Veterinary Visitors

voyaging vet service comes right to pet owners' doors

Tom Giffey


When pet owners need to get shots or other medical treatments for Fido or Fluffy, their options are usually limited to squeezing angry, anxious furballs into carriers and listening to them howl and yowl all the way to the veterinary office and back. The experience can be unpleasant for animals and humans alike. But what if – like the fabled M.D.s of old – small-animal vets made house calls?

One local veterinary business does just that. If you live within a 40-mile radius of Chippewa Falls, Voyaging Vet and Tech Services will come to your door to treat your dog or cat. The business is the brainchild of Patrice Anderson, who got the idea when she began attending Eau Claire’s Globe University in 2008 to become a certified veterinary technician.

“The part that I love the most about it is watching the animal-human bond every day.” – Patrice Anderson, Voyaging Vet and Tech Service

“Can you come over and look at this? What do you think about this?” friends with pets would ask her when they learned she was studying to be a vet tech. These pet owners’ desire to have someone listen to them and give their critters personalized attention piqued Anderson’s interest. She graduated from Globe in December 2011, studied for and passed her board exams, and opened the business in June 2012.

Meanwhile, one of Anderson’s former instructors, Dr. Erin Weiss, learned of her business plans and came aboard, putting the “vet” in Voyaging Vet and Tech.
“It’s not like we reinvented the wheel. Lots of bigger cities have mobile practices,” explains Anderson, although she notes the closest such practice other than hers is based in La Crosse. “What we do is offer a much more personalized service, and from the conversations I had with a lot of people I decided there was a calling for that.”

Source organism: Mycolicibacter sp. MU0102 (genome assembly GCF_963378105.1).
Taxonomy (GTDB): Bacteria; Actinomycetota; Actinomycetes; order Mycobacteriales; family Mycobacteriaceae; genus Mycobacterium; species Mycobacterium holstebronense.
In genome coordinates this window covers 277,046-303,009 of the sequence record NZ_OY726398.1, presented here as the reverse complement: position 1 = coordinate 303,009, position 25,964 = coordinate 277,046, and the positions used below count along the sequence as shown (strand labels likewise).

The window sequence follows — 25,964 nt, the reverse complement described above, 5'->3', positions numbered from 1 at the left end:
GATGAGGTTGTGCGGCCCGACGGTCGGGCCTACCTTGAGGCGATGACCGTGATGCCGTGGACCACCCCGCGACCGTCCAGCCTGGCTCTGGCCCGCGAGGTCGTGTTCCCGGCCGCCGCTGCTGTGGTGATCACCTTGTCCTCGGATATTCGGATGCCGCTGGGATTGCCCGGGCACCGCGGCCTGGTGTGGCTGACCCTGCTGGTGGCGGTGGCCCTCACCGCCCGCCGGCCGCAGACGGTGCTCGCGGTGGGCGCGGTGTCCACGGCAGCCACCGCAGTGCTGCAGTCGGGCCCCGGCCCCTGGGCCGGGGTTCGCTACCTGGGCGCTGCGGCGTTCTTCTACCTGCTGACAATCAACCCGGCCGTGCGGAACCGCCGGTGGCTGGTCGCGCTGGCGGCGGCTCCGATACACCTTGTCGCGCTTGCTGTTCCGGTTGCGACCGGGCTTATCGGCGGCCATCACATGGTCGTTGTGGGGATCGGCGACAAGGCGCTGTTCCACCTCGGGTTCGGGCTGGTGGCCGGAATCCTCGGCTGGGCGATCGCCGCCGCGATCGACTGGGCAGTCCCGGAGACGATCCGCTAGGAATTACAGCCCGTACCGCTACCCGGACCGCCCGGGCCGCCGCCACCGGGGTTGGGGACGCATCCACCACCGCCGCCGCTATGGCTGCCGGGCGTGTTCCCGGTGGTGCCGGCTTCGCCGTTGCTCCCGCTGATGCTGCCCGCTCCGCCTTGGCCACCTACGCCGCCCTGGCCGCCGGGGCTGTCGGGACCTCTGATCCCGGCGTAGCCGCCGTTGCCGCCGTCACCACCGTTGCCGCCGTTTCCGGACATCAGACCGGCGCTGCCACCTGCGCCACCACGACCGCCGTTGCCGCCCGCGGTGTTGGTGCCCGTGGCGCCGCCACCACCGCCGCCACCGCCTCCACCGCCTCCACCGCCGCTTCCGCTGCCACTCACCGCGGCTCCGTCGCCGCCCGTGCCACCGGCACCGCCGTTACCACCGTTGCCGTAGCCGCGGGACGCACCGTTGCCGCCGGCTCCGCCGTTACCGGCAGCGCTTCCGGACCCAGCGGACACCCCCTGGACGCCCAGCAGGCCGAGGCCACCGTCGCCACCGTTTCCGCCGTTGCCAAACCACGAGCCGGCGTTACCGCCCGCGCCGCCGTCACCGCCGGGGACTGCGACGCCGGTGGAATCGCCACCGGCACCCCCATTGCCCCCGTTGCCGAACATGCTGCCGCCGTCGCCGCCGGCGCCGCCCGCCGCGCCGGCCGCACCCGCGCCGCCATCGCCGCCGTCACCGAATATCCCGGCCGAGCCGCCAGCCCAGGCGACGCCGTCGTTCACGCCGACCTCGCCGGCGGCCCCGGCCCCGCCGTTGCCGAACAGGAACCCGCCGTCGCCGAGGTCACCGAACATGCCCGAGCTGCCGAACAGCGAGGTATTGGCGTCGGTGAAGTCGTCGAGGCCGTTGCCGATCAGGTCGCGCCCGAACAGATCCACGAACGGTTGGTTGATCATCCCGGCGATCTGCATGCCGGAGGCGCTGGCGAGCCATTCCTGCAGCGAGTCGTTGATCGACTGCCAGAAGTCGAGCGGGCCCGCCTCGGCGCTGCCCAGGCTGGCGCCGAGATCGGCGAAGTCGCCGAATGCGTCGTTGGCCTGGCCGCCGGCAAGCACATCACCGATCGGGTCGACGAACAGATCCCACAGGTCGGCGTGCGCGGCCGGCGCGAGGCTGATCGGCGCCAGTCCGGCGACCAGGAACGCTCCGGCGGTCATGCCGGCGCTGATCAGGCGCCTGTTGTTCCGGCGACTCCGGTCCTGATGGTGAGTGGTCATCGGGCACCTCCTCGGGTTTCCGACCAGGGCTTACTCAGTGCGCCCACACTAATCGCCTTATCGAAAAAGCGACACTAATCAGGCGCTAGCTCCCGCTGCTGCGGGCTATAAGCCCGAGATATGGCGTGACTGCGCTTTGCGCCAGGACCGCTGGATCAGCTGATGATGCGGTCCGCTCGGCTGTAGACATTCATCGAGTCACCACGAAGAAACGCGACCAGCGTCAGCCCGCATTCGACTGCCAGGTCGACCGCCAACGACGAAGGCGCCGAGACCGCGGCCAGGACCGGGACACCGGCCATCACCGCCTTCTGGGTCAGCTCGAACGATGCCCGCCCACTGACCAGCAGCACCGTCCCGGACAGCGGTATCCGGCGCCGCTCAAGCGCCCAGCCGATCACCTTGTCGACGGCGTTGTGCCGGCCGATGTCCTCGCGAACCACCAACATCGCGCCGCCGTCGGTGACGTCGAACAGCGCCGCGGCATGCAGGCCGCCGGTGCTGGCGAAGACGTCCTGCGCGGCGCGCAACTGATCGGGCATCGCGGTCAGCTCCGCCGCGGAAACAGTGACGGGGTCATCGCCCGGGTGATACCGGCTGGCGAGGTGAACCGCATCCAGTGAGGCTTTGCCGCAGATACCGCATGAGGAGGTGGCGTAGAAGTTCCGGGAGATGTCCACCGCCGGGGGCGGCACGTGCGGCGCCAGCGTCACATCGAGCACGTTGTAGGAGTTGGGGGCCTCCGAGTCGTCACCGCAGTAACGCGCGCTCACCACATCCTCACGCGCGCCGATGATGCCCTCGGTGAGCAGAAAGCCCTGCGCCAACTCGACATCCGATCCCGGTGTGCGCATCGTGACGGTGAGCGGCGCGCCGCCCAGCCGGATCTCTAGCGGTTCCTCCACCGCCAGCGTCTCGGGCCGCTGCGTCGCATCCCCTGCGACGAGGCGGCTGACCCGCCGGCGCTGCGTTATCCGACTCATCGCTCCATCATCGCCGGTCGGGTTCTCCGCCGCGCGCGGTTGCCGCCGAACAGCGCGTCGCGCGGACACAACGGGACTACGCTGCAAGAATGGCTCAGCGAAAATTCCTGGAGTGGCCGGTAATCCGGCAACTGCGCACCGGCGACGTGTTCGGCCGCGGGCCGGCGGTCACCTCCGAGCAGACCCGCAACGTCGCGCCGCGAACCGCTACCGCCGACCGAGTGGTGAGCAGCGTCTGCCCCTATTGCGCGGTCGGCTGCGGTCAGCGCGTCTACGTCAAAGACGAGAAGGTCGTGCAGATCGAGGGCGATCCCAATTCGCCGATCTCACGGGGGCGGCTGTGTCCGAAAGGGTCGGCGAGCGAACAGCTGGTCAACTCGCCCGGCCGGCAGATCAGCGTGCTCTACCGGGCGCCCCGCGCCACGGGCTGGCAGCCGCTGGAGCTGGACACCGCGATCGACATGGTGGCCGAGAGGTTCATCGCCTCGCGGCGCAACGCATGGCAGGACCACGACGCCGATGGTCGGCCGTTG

Although they have no physical location – just a paw-emblazoned van – Voyaging Vet and Tech offers most of the same services as a traditional brick-and-mortar vet clinic, including wellness exams, vaccinations, internal medicine tests, and end-of-life care. However, they aren’t equipped to do surgical procedures (including spaying and neutering) or to treat immediate emergencies.

So what’s the advantage of a vet service that makes house calls? Convenience, for one thing, Anderson says. “Everybody’s so busy,” she says. “So many people have multiple pets.” For many customers, having veterinary care come to them makes life less complicated.

Furthermore, a traveling vet service means less stress for the animals. Anderson notes that vital signs such as heart rate and blood pressure can spike when anxious animals go to a veterinary clinic. By contrast, animals are calmer – and their readings are more accurate – when they are in their home environment.

Amy Mewhorter of Chippewa Falls appreciates both of these aspects of being a client of Voyaging Vet and Tech. “They’re in their home setting,” she says of the animal patients, including her German shorthair pointer, Molly. “They think it’s a friend coming in. There’s not that sterile smell of the clinic. They don’t have to get up on the metal table.”

Anderson says she’s pleased to be able to bring personalized service to her human and animal clients. “I just enjoy working with the public, and the part that I love the most about it is watching the animal-human bond every day,” she says. “ Yes, these are people’s pets to put it simply, but they are children, they are family.”

Voyaging Vet and Tech Service • serves clients within a 40-mile radius of Chippewa Falls • (715) 861-4676 •